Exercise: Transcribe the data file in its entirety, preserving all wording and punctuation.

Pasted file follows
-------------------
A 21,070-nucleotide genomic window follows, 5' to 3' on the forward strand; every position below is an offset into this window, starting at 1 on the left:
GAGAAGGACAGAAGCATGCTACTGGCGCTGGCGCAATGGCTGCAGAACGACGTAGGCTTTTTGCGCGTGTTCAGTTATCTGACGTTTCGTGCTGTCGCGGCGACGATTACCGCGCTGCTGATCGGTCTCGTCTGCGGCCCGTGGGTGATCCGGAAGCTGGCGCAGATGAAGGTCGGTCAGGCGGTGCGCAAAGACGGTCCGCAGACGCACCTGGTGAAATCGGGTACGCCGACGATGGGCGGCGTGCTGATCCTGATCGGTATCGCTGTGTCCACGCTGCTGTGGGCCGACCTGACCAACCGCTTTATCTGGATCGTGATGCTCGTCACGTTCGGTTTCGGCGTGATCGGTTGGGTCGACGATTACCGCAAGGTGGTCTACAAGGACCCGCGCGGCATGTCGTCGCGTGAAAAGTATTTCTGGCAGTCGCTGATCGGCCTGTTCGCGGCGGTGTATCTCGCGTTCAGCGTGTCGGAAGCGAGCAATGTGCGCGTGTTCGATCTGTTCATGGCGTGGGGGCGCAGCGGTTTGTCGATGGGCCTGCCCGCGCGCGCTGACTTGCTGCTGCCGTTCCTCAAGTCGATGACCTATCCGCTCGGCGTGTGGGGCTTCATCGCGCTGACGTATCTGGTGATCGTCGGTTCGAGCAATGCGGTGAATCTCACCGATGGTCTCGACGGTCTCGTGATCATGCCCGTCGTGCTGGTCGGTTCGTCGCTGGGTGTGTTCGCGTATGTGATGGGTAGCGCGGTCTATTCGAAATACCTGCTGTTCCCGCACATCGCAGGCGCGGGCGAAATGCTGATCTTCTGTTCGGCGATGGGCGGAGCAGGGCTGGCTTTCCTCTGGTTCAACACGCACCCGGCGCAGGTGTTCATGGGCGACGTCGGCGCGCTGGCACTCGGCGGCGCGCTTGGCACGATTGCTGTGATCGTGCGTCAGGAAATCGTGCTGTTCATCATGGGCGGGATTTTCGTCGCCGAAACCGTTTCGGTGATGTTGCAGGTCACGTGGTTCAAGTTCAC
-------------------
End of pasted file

A 21,070-nucleotide genomic window follows, 5' to 3' on the forward strand; every position below is an offset into this window, starting at 1 on the left:
GAGAAGGACAGAAGCATGCTACTGGCGCTGGCGCAATGGCTGCAGAACGACGTAGGCTTTTTGCGCGTGTTCAGTTATCTGACGTTTCGTGCTGTCGCGGCGACGATTACCGCGCTGCTGATCGGTCTCGTCTGCGGCCCGTGGGTGATCCGGAAGCTGGCGCAGATGAAGGTCGGTCAGGCGGTGCGCAAAGACGGTCCGCAGACGCACCTGGTGAAATCGGGTACGCCGACGATGGGCGGCGTGCTGATCCTGATCGGTATCGCTGTGTCCACGCTGCTGTGGGCCGACCTGACCAACCGCTTTATCTGGATCGTGATGCTCGTCACGTTCGGTTTCGGCGTGATCGGTTGGGTCGACGATTACCGCAAGGTGGTCTACAAGGACCCGCGCGGCATGTCGTCGCGTGAAAAGTATTTCTGGCAGTCGCTGATCGGCCTGTTCGCGGCGGTGTATCTCGCGTTCAGCGTGTCGGAAGCGAGCAATGTGCGCGTGTTCGATCTGTTCATGGCGTGGGGGCGCAGCGGTTTGTCGATGGGCCTGCCCGCGCGCGCTGACTTGCTGCTGCCGTTCCTCAAGTCGATGACCTATCCGCTCGGCGTGTGGGGCTTCATCGCGCTGACGTATCTGGTGATCGTCGGTTCGAGCAATGCGGTGAATCTCACCGATGGTCTCGACGGTCTCGTGATCATGCCCGTCGTGCTGGTCGGTTCGTCGCTGGGTGTGTTCGCGTATGTGATGGGTAGCGCGGTCTATTCGAAATACCTGCTGTTCCCGCACATCGCAGGCGCGGGCGAAATGCTGATCTTCTGTTCGGCGATGGGCGGAGCAGGGCTGGCTTTCCTCTGGTTCAACACGCACCCGGCGCAGGTGTTCATGGGCGACGTCGGCGCGCTGGCACTCGGCGGCGCGCTTGGCACGATTGCTGTGATCGTGCGTCAGGAAATCGTGCTGTTCATCATGGGCGGGATTTTCGTCGCCGAAACCGTTTCGGTGATGTTGCAGGTCACGTGGTTCAAGTTCAC